Strategic Insights December 2019
Small Business Credit, Commercial Credit, PayNet Strategic Insights
Small Business Lending Stuck In Neutral
The PayNet Small Business Lending Index (SBLI) improved 7.7 points (5.5%) to 147.5 in October. On an annual basis, the SBLI ticked down -0.1%, while the SBLI 3-month moving average ticked down on both an annual (-0.4%) and monthly (-0.6%) basis.
Regional Story: Lending activity was mostly flat across the ten largest states in October, with by North Carolina (+0.7% M/M) experiencing the strongest growth and reaching a new all-time high. However, Illinois (-1.9% M/M) and Pennsylvania (-0.7% M/M) both saw modest declines. On an annual basis, Pennsylvania (+3.9% Y/Y) and North Carolina (+2.3% Y/Y) continue to be the strongest performers among large states while Michigan (-5.7% Y/Y) and Illinois (-5.0% Y/Y) experienced moderate contractions.
Industry Story: Industry lending activity was mixed in October. On the positive side, Construction (+0.6% M/M) improved to its strongest reading since 2007 and Health Care (+1.1% M/M) expanded for a 7th straight month. Conversely, Information (-1.6% M/M) fell to its lowest reading ever and Wholesale Trade (-0.7% M/M) slipped to a three-year low. Compared to a year ago, lending activity fell in 11 of 18 industries, including Manufacturing (-4.1% Y/Y), which has declined for 8 consecutive months, and Transportation and Warehousing (-1.4% Y/Y). Health Care (+6.8% Y/Y) and Construction (+1.6% Y/Y) maintained healthy growth rates.
While small business lending activity remained generally healthy in October, the near-term outlook for small businesses remains cloudy. The manufacturing sector continues to struggle: the ISM manufacturing purchasing managers’ index (PMI) fell again in November and has signaled contraction for four consecutive months, while new orders for non-military durable goods edged up just 0.1% in October after falling 1.8% in September. However, while the manufacturing slowdown has affected the broader U.S. economy — Q3 GDP growth slowed to 2.1% in part due to the second consecutive quarter of contracting business investment — the larger service sector has shown resilience thus far, and the non-manufacturing PMI continues to signal expansion (though it also weakened in November). As a result, small businesses remain confident: in addition to the elevated SBLI, the NFIB Small Business Optimism Index improved modestly in October, while the CNBC/SurveyMonkey Small Business Confidence Index also ticked up in Q4. Trade policy will be a key factor to watch in the coming months, as hopes that tensions with China and other key partners would ease have faded somewhat, adding more uncertainty to an already murky 2020 growth picture.
Labor and Trade Costs Rise, but Small Business Finances Remain Sound
The PayNet Small Business Delinquency Index (SBDI) 31–90 Days Past Due held steady in October following fourth consecutive monthly increases and is up 19 basis points over the last 12 months. The SBDI 91–180 Days Past Due was also unchanged and sits 5 bp above its year-ago level.
Regional Story: Three of the ten largest states saw delinquencies rise in October, led by Georgia (+18bp M/M) and Florida (+6bp M/M), while delinquencies fell in Pennsylvania (-7bp M/M) and Michigan (-6bp M/M). On an annual basis, delinquencies rose in all ten large states, with Illinois (+48bp Y/Y) and Florida (+32bp Y/Y) experiencing the sharpest increases. After rising 1 bp in October, U.S. default rates are now at their highest level since May 2012, with a particularly sharp increase occurring in Michigan (+11bp M/M; +38bp Y/Y).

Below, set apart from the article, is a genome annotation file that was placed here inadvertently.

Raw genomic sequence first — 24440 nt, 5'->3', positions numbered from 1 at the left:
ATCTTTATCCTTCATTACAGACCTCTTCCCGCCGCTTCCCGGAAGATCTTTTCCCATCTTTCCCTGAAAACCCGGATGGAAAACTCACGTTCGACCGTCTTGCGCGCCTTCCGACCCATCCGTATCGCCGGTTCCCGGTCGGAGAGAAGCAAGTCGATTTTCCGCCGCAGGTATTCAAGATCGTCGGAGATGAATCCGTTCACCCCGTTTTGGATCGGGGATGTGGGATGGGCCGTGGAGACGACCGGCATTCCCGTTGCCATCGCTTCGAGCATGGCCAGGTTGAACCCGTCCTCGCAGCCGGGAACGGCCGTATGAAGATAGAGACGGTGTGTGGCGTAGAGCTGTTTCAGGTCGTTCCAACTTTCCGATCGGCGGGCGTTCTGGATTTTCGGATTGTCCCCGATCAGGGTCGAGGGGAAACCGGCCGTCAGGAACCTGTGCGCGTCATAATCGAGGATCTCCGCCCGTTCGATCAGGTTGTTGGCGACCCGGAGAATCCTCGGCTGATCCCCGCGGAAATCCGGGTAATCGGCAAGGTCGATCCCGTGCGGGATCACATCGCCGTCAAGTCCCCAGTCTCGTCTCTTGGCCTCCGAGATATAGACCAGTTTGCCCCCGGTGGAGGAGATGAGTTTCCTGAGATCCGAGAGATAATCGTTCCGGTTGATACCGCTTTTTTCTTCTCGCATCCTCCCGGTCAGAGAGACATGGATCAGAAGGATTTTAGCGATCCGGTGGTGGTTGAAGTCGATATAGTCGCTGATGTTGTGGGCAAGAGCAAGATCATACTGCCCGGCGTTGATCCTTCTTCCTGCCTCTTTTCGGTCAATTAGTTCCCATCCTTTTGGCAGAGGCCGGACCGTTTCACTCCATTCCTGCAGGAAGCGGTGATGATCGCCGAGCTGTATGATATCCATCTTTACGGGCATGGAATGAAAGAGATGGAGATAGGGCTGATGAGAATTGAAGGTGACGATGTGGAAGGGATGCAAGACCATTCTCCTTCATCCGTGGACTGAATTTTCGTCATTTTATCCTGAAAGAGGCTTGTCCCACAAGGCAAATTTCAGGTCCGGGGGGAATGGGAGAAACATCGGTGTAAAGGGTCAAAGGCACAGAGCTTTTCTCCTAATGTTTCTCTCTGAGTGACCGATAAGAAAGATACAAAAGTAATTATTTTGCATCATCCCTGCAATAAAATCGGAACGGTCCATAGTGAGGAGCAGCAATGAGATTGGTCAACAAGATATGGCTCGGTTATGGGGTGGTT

Industry Story: Delinquencies were mostly unchanged across major industries in October, though Transportation delinquencies (+5bp M/M) are now at their highest level since mid-2011. Measured on an annual basis, all major industries saw delinquencies rise, led by Transportation (+84bp Y/Y) and Retail (+29bp Y/Y). Regarding defaults, Manufacturing (+3bp M/M; +44bp Y/Y) and Retail (+3bp M/M; +51bp Y/Y) are experiencing their highest default levels since early 2012. However, nearly all industries are near or below their historical averages, including Mining (-16 bp M/M; -47bp Y/Y) and Information (-16bp M/M; -51 bp Y/Y).
Although PayNet’s delinquency and default indices remain near their long-term averages, Main Street financial stress continues to slowly rise. One oft-cited concern is rising labor costs: NFIB reported in October that “finding qualified labor” is the top business problem of 25% of surveyed small business owners, and the percentage of owners reporting higher worker compensation is historically high. Another concern is the trade war: while small businesses are less likely to be directly affected by tariffs because they are less dependent on global markets, they are often part of the supply chain for large international firms and are thus exposed indirectly. According to recent reports in Axios, CNBC, and the Wall Street Journal, some large firms are attempting to insulate their customers (and their own profit margins) from the impact of tariffs by refusing to accept tariff-driven cost increases from their small business suppliers — a development worth monitoring. However, the Kansas City Fed Financial Stress Index fell in October to its lowest level in over a year, while the St. Louis Fed Index fell in November and remains near historic lows, driven down by lower borrowing costs. Overall, Main Street financial stress continues to slowly rise, but should remain manageable for the foreseeable future.